What's your solution, anyway? Until recently, yous guys loved throwing this question at 'liberals' regarding Iraq, now it's your turn. What? Build a wall? If we took the money it would cost to build a wall and used it to invest in the Mexican economy we'd create jobs so people wouldn't have to sneak across the border, and make money off the dividends to boot! What else? Crack down on employers? For what? So undocumented immigrants all become unemployed and go home? Most of them were unemployed at home to begin with, that's why they come here. What good will come of 13,000,000 more unemployed people living in the US? Do you think that will magically lead to economic growth and job creation? Do you think that will help reduce crime?

You guys prefer spouting anti-immigrant rhetoric to searching for a viably solution. Rather than thinking about workable solutions, you just feed off each other, in the process loosing all sight of the actual problems which have created the situation. Sure, you're experts on the effects, but somewhat less concerned about the causes. You prefer fantasy cure-alls to attempting to tackle the root of the problem, and when someone tries to point this out to you, you're quick response is to call them misled.

really? I don't feel "led" one way or the other. at the risk of sounding cliche, I've tried to look at all points of view and draw my own conclusions. on the other hand, the sources supporting the anti-immigrant stance are typically as conservative as they come. There are no pundits or public officials saying the same things I've said about immigration, nor am I drooling over neo-nazi bombshells spouting insane nonsense on right-wing cable news shows. ...so who's misled?

Answer: you are, of course. So so far we've progressed to "I'm right, you're wrong." but I really hoped we might be getting somewhere, so let me just ask 4 questions:

A. Can you admit that the problem is too complex to be solved with a big wall?

B. Can you explain how you think "cracking down on employers" wouldn't backfire and create larger problems?

C. What other solutions do you think might be workable?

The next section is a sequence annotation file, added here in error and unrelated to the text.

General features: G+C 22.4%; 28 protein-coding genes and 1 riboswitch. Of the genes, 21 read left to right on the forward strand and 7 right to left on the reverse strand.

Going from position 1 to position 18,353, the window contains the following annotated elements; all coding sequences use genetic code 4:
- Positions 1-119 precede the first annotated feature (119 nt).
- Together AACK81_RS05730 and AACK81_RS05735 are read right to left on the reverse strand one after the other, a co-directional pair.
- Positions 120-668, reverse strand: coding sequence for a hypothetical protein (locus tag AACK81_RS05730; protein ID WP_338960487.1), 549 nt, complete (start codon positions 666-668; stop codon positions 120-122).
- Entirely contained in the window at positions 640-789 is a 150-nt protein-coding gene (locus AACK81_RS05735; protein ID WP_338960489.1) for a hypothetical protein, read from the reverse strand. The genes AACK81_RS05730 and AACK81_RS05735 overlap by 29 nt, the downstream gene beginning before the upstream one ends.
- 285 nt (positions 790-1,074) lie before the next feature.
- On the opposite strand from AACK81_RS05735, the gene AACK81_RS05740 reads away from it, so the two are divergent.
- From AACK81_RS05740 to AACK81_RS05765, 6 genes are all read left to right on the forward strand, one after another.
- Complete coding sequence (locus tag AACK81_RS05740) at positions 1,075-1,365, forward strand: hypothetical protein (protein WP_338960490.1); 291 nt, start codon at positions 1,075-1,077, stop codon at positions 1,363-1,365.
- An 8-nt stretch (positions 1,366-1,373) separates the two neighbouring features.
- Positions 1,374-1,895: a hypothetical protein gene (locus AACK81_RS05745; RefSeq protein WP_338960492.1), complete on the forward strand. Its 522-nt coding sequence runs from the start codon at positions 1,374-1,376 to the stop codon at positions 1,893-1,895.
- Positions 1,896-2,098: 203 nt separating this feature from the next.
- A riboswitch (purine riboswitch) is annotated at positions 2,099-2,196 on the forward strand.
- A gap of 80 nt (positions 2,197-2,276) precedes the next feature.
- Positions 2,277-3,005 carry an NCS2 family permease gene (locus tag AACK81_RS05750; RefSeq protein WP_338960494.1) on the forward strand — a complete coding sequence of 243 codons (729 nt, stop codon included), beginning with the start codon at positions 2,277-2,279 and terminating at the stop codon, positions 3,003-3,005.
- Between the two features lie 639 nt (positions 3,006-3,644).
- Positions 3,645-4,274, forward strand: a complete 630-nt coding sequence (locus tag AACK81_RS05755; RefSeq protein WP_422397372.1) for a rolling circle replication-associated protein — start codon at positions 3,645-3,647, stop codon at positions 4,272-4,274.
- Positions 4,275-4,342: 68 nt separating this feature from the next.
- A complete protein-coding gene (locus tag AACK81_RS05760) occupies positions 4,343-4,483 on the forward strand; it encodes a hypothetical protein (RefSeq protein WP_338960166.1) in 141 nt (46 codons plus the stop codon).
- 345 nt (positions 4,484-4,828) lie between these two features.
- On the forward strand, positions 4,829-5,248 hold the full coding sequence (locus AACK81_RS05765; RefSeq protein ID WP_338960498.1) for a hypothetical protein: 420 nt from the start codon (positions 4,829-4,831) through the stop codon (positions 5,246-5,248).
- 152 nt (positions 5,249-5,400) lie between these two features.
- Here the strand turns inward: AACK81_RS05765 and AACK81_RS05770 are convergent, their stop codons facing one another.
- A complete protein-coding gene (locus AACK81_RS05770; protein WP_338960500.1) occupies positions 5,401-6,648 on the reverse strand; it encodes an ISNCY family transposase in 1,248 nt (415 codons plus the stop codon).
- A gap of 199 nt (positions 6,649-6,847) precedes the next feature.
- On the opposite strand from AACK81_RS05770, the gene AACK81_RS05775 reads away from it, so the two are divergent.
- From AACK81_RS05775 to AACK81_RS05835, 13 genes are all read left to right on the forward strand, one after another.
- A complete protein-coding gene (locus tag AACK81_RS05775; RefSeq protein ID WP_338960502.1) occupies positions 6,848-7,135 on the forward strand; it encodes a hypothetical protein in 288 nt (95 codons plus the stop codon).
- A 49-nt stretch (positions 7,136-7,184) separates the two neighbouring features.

D. Can we agree that, while many who oppose undocumented immigration are simply concerned citizens, some hold racist attitudes toward Mexicans?

Jack said:

A. We do admit that, which is why we propose a wall, cracking down on employers, cracking down on those who use Social Security Numbers illegally, deporting any illegal immigrants caught, AND increasing the legal limits for immigration. I also propose eliminating the minimum wage, so our workers can compete on an equal footing with the foreigners, whether they are here or in their own contries.

B. You're asking us to prove a negative, which cannot be done. I challenge you to prove that it WILL backfire.

C. See A.

D. Yes, but not everyone who opposes illegal immigration is racist. In fact, many who favor illegal immigration are racists. So throwing "racist" and "bigot" around does not help the conversation one bit.

Camper, context! I was talking about assimilation and the differences between today and 100 years ago that Zimzo keeps asking about.

Now:

"A. Can you admit that the problem is too complex to be solved with a big wall?"

Yes, of course. But the wall should be part of it.

"B. Can you explain how you think "cracking down on employers" wouldn't backfire and create larger problems?"

No, because I think it would gradually lead to self-deportation of non-citizens and more employment opportunities for American citizens at the lowest end of the economic ladder.

"C. What other solutions do you think might be workable?"

Build a wall; crack down on U.S. employers flouting the law; institute restrictions on immigration so the U.S. has control over the inflow; throw NAFTA under the bus or at least reform it so it no longer works to the disadvantage of Mexican farmers; put pressure on Mexico to reform internally, like getting some rule of law and widespread protection for private property; encourage micro-loans to Mexican farmers and entrepreneurs (by the way, you could say a lot of this is needed throughout Latin America, but let's start here); and yes, sure, U.S. government aid to Mexico - but there need to be reforms or it will be money down a rat hole.

"D. Can we agree that, while many who oppose undocumented immigration are simply concerned citizens, some hold racist attitudes toward Mexicans?"

Absolutely. I'm not denying the existence of racists. I'm just saying these kinds of words are so broadly applied in some circles they become meaningless.

Stay Puft Marshmallow Man said:

Jack, if we removed the minimum wage, what difference does it make where the competition is? Whether it's in the US or Mexico, the effect would be that wages to US workers would drop. That usually leads to increases in crime and stuff.

we can't prove anything that hasn't happened, but we can explain our PsOV.

Joe, Thanks.

Do you think the effectiveness of this wall would justify it's cost?

There are restrictions on immigration now (otherwise people couldn't rationalize calling people "illegal immigrants," right?), They haven't been effective. What new restrictions do you have in mind?

of course, I appreciate the attention paid to improving the situation in Mexico. Why don't we hear more of this coming from the 'right' in this national conversation? can we change that?